How Orlando is honoring Martin Luther King Jr.'s legacy 50 years later

ORLANDO, Fla. – It was 50 years ago Wednesday that Martin Luther King Jr., one of the most vocal leaders of the civil rights movement, was gunned down while standing on a balcony in a Memphis, Tennessee hotel.

In the decades since his death, King's legacy as an activist and advocate for equal rights continues to be honored with events, ceremonies and memorials nationwide, including in Central Florida.

Many people say King was a drum major for justice, a pioneer for nonviolence and a man who simply wanted equal rights for everyone. 

"His movement inspired companies to include blacks in job situations they never were considered for," said Rolland Miller. 

Dr. Tim Adams lives in Orlando and joined clergy members at Tinker Field on Wednesday morning to honor King's life and legacy. 

"When Dr. King came to Orlando that was the highlight of most of our lives, most of our teen lives," Adams said. 

Adams said he can’t forget the day in 1964 when King spoke at Tinker Field. 

"The man was one of a kind, and we were just so glad to be here in his midst. It meant a lot to us because we didn’t know what we were going to be when we grew up, but if we could be like him then that would be alright," Adams said. 

Many clergy members say they agree the fight must continue and there’s still much more to be done. 

"It is necessary that we not ignore that there are still some issues that exist today with racial equality and injustices that are taking place, not only here in Orlando, but throughout our nation," said Bishop Kelvin Cobaris, president of the African American Council of Christian Clergy.  

Freddie Stevenson said King made it possible for companies to hire African Americans.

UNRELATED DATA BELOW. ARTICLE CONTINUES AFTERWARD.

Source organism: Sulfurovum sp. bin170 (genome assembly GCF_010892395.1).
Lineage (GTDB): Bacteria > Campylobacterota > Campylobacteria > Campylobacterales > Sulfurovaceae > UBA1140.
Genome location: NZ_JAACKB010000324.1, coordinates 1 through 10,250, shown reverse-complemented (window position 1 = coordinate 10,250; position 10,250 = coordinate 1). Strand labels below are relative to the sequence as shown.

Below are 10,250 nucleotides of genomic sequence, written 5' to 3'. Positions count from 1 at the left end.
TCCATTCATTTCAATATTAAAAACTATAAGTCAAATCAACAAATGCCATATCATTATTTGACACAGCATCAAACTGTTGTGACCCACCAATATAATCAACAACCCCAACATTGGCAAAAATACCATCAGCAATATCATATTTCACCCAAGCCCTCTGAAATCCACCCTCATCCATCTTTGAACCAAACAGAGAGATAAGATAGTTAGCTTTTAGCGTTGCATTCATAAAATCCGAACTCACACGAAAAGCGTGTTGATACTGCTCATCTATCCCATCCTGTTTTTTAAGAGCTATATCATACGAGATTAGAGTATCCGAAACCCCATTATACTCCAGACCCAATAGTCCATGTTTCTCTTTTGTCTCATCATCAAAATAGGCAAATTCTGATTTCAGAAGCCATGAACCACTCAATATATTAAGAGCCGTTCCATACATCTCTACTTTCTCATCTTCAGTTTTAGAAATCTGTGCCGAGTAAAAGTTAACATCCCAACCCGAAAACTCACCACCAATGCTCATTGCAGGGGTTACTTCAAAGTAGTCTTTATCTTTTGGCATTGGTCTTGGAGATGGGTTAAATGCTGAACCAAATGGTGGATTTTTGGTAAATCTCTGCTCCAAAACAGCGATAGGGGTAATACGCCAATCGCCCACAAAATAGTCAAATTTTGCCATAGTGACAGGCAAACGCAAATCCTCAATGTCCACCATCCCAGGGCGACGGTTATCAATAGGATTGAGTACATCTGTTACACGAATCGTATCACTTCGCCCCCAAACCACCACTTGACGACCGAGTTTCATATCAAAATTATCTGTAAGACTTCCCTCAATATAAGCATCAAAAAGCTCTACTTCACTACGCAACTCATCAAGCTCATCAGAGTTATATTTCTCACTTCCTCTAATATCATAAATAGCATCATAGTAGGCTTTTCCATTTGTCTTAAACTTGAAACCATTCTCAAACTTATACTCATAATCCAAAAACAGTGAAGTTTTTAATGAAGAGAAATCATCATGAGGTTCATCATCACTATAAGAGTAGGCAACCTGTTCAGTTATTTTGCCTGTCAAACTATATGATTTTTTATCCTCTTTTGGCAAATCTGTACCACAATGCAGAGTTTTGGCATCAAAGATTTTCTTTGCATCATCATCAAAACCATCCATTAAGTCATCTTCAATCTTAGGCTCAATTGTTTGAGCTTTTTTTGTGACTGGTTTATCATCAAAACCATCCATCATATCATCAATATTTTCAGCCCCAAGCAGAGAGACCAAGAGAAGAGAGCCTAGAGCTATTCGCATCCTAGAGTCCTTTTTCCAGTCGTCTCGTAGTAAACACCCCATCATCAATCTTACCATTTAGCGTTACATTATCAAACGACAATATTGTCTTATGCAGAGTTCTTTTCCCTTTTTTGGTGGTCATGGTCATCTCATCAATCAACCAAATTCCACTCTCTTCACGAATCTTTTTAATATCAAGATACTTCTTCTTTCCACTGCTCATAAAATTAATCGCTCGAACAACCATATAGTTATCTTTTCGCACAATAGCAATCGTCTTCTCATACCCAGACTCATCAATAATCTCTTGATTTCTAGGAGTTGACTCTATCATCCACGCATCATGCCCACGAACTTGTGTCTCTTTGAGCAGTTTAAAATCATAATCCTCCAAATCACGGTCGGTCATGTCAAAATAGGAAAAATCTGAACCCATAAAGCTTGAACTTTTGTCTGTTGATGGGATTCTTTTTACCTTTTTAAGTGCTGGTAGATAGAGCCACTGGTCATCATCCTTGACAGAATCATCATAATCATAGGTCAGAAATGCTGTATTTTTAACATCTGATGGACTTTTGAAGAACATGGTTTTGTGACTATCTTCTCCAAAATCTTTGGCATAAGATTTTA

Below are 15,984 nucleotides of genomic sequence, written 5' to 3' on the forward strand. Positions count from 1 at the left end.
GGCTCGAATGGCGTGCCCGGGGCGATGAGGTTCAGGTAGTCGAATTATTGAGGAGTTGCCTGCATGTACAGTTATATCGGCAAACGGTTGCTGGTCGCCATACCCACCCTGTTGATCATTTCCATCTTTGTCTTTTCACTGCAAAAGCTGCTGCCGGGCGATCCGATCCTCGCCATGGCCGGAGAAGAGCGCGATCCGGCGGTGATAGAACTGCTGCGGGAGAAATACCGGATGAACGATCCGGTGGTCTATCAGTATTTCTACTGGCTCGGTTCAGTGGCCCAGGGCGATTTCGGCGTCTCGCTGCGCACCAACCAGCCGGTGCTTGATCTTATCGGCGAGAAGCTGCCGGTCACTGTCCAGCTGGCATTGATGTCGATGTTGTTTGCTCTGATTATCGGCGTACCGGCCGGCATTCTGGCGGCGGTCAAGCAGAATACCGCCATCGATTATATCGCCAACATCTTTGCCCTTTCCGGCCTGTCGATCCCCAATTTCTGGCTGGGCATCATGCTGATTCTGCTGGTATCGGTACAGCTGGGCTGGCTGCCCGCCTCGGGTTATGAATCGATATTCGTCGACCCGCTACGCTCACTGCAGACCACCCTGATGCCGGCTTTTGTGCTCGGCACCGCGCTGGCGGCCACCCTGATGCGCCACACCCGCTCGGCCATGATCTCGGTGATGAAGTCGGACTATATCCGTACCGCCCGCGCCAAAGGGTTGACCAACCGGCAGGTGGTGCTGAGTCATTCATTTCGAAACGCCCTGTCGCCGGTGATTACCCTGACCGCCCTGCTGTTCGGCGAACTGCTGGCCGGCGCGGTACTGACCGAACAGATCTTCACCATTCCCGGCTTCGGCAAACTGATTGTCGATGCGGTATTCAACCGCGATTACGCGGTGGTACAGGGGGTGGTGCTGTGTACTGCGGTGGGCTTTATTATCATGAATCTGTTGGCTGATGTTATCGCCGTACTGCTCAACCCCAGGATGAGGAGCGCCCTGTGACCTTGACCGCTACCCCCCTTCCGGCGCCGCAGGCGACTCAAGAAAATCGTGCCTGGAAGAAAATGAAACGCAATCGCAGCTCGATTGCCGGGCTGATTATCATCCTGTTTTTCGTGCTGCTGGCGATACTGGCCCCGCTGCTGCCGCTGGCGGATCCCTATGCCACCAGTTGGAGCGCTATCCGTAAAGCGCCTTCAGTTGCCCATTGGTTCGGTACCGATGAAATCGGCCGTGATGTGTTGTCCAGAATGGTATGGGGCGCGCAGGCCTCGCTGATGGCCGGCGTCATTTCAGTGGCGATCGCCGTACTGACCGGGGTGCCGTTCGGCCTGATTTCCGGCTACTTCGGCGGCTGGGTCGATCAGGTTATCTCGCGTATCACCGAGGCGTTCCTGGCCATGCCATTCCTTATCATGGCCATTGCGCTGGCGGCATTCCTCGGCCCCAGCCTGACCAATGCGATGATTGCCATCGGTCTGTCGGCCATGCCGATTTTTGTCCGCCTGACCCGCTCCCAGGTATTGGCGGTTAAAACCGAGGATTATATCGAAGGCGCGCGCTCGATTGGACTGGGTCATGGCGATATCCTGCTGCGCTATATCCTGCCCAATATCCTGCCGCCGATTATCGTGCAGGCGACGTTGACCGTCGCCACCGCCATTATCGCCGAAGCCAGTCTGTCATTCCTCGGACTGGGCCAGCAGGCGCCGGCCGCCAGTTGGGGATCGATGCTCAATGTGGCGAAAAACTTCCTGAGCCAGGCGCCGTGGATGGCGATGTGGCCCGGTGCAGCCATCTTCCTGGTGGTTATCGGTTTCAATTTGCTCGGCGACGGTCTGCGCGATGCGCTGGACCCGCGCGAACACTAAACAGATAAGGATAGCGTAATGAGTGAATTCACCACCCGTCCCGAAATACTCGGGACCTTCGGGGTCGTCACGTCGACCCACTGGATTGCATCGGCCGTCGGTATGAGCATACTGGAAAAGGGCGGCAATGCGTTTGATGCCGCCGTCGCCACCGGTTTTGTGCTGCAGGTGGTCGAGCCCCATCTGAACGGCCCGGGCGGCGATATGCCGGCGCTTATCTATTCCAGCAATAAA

"I was the first African-American hired at Kennedy Space Center, and as far as I know, I was the first African-American in the fire service in the Central Florida area," Stevenson said. 

Orlando City Commissioner Regina Hill agrees more can be done to preserve King's legacy and she’s now working to preserve a portion of Tinker Field as a tribute to the civil rights leader.

"Most of all to remember his legacy, but to remember we still have work to do," Hill said.

Hill said by this summer, an area at Tinker Field should be complete, sort of like a memorial site, to pay respects to King and other civil rights leaders. 

Below is a list of happenings in the Orlando area in honor of Martin Luther King Jr. Have an event you'd like to see added to the list? Email the details to acutway@wkmg.com.

Remembering the Dream
The African-American Council of a Christian Clergy of Central Florida, city of Orlando District 5 Commissioner Regina Hill and other community leaders wil gather at Tinker Field -- the last place King spoke while in Orlando -- to honor King's legacy and discuss the ongoing need for justice.
When: Events begin at 10:30 a.m. Wednesday with a commemoration community service at 5:30 p.m.
Where: Tinker Field, 287 S. Tampa Ave., Orlando

Local clergy members pay tribute to Martin Luther King Jr.'s life and legacy at Tinker Field on April 4, 2018 the 50th anniversary of his death.
Local clergy members pay tribute to Martin Luther King Jr.'s life and legacy at Tinker Field on April 4, 2018 the 50th anniversary of his death.

The Fair Housing Act 50th Anniversary Celebration and Banquet
The banquet on April 12 will celebrate the 50th anniversary of the passage of the Fair Housing Act,  commemorate the 50th anniversary of King's death and honor those who've fought for civil rights. There will be a dinner, an awards presentation and a speaker.
Cost: Tickets to the event are $25. Parking at the hotel's garage is $10 per day or $18 for valet.
When: April 12, 6 p.m. to 8 p.m.
Where: DoubleTree by Hilton Downtown Orlando -- 60 South Ivanhoe Blvd., Orlando
Click here for more details.

Moment of silence in Orlando
What: Mayor Buddy Dyer, city of Orlando commissioners and Orlando’s Dr. Martin Luther King Jr. Commission will observe a moment of silence at 7:01 p.m. In addition, The Dr. Martin Luther King, Jr. Center for Non-violent Change has asked that institutions of faith across the city ring their bells 39 times to honor King.
When: Wednesday, 7:01 p.m.
Where: Orlando


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